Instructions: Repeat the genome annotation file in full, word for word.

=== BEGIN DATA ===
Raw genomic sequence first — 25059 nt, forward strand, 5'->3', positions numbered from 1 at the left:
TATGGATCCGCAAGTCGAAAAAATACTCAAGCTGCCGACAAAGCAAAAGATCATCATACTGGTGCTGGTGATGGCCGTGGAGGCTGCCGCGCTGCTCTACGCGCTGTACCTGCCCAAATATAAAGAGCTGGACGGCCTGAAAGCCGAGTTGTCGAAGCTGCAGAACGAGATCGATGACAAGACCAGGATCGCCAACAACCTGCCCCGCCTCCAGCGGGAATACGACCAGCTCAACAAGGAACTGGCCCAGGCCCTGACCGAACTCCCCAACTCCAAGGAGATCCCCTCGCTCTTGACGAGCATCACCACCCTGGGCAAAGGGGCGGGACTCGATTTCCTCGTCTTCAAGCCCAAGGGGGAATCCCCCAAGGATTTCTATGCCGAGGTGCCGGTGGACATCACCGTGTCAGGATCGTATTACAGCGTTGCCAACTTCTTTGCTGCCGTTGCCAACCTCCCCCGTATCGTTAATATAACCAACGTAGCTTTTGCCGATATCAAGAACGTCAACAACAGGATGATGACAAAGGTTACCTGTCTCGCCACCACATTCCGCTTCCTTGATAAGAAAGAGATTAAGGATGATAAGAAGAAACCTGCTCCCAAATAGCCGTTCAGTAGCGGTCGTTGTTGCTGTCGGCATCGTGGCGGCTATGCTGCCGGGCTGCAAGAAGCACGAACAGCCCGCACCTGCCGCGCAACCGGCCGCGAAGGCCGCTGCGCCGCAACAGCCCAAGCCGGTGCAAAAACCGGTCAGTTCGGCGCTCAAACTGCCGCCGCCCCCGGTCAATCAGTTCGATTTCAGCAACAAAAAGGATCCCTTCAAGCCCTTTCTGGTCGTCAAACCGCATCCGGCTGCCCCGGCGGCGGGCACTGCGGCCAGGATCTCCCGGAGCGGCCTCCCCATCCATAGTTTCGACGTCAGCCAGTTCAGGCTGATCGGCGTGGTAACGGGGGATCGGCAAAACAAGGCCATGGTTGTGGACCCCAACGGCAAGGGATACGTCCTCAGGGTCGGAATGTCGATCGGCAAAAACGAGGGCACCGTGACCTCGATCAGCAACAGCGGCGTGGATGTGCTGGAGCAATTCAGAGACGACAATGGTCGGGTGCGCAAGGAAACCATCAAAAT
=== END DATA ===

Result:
Raw genomic sequence first — 25059 nt, forward strand, 5'->3', positions numbered from 1 at the left:
TATGGATCCGCAAGTCGAAAAAATACTCAAGCTGCCGACAAAGCAAAAGATCATCATACTGGTGCTGGTGATGGCCGTGGAGGCTGCCGCGCTGCTCTACGCGCTGTACCTGCCCAAATATAAAGAGCTGGACGGCCTGAAAGCCGAGTTGTCGAAGCTGCAGAACGAGATCGATGACAAGACCAGGATCGCCAACAACCTGCCCCGCCTCCAGCGGGAATACGACCAGCTCAACAAGGAACTGGCCCAGGCCCTGACCGAACTCCCCAACTCCAAGGAGATCCCCTCGCTCTTGACGAGCATCACCACCCTGGGCAAAGGGGCGGGACTCGATTTCCTCGTCTTCAAGCCCAAGGGGGAATCCCCCAAGGATTTCTATGCCGAGGTGCCGGTGGACATCACCGTGTCAGGATCGTATTACAGCGTTGCCAACTTCTTTGCTGCCGTTGCCAACCTCCCCCGTATCGTTAATATAACCAACGTAGCTTTTGCCGATATCAAGAACGTCAACAACAGGATGATGACAAAGGTTACCTGTCTCGCCACCACATTCCGCTTCCTTGATAAGAAAGAGATTAAGGATGATAAGAAGAAACCTGCTCCCAAATAGCCGTTCAGTAGCGGTCGTTGTTGCTGTCGGCATCGTGGCGGCTATGCTGCCGGGCTGCAAGAAGCACGAACAGCCCGCACCTGCCGCGCAACCGGCCGCGAAGGCCGCTGCGCCGCAACAGCCCAAGCCGGTGCAAAAACCGGTCAGTTCGGCGCTCAAACTGCCGCCGCCCCCGGTCAATCAGTTCGATTTCAGCAACAAAAAGGATCCCTTCAAGCCCTTTCTGGTCGTCAAACCGCATCCGGCTGCCCCGGCGGCGGGCACTGCGGCCAGGATCTCCCGGAGCGGCCTCCCCATCCATAGTTTCGACGTCAGCCAGTTCAGGCTGATCGGCGTGGTAACGGGGGATCGGCAAAACAAGGCCATGGTTGTGGACCCCAACGGCAAGGGATACGTCCTCAGGGTCGGAATGTCGATCGGCAAAAACGAGGGCACCGTGACCTCGATCAGCAACAGCGGCGTGGATGTGCTGGAGCAATTCAGAGACGACAATGGTCGGGTGCGCAAGGAAACCATCAAAAT